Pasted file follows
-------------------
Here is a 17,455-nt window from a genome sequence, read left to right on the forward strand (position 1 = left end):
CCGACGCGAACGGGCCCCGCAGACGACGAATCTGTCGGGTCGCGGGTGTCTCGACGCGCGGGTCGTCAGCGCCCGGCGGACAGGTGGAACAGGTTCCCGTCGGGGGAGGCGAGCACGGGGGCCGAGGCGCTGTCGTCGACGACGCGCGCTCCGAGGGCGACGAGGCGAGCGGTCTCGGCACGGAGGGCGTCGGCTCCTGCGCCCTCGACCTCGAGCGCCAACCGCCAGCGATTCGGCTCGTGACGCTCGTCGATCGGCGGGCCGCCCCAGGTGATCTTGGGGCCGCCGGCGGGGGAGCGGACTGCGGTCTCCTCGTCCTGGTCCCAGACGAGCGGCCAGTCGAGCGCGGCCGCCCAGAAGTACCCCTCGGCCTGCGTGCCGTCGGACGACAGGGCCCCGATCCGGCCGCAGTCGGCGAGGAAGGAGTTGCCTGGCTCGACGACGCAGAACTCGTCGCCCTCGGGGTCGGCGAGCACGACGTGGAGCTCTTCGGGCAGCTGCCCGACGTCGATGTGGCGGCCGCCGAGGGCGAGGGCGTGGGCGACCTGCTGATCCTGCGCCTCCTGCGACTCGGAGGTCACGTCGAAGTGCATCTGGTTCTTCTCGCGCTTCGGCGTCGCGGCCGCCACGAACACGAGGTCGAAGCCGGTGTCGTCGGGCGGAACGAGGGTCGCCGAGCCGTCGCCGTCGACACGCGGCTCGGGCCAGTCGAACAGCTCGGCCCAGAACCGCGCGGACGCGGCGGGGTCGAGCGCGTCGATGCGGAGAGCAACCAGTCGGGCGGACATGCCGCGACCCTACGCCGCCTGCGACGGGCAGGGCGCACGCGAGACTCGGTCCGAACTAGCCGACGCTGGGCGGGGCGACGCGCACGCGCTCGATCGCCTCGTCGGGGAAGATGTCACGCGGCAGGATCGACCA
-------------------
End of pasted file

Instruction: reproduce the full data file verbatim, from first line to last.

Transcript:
Here is a 17,455-nt window from a genome sequence, read left to right on the forward strand (position 1 = left end):
CCGACGCGAACGGGCCCCGCAGACGACGAATCTGTCGGGTCGCGGGTGTCTCGACGCGCGGGTCGTCAGCGCCCGGCGGACAGGTGGAACAGGTTCCCGTCGGGGGAGGCGAGCACGGGGGCCGAGGCGCTGTCGTCGACGACGCGCGCTCCGAGGGCGACGAGGCGAGCGGTCTCGGCACGGAGGGCGTCGGCTCCTGCGCCCTCGACCTCGAGCGCCAACCGCCAGCGATTCGGCTCGTGACGCTCGTCGATCGGCGGGCCGCCCCAGGTGATCTTGGGGCCGCCGGCGGGGGAGCGGACTGCGGTCTCCTCGTCCTGGTCCCAGACGAGCGGCCAGTCGAGCGCGGCCGCCCAGAAGTACCCCTCGGCCTGCGTGCCGTCGGACGACAGGGCCCCGATCCGGCCGCAGTCGGCGAGGAAGGAGTTGCCTGGCTCGACGACGCAGAACTCGTCGCCCTCGGGGTCGGCGAGCACGACGTGGAGCTCTTCGGGCAGCTGCCCGACGTCGATGTGGCGGCCGCCGAGGGCGAGGGCGTGGGCGACCTGCTGATCCTGCGCCTCCTGCGACTCGGAGGTCACGTCGAAGTGCATCTGGTTCTTCTCGCGCTTCGGCGTCGCGGCCGCCACGAACACGAGGTCGAAGCCGGTGTCGTCGGGCGGAACGAGGGTCGCCGAGCCGTCGCCGTCGACACGCGGCTCGGGCCAGTCGAACAGCTCGGCCCAGAACCGCGCGGACGCGGCGGGGTCGAGCGCGTCGATGCGGAGAGCAACCAGTCGGGCGGACATGCCGCGACCCTACGCCGCCTGCGACGGGCAGGGCGCACGCGAGACTCGGTCCGAACTAGCCGACGCTGGGCGGGGCGACGCGCACGCGCTCGATCGCCTCGTCGGGGAAGATGTCACGCGGCAGGATCGACCA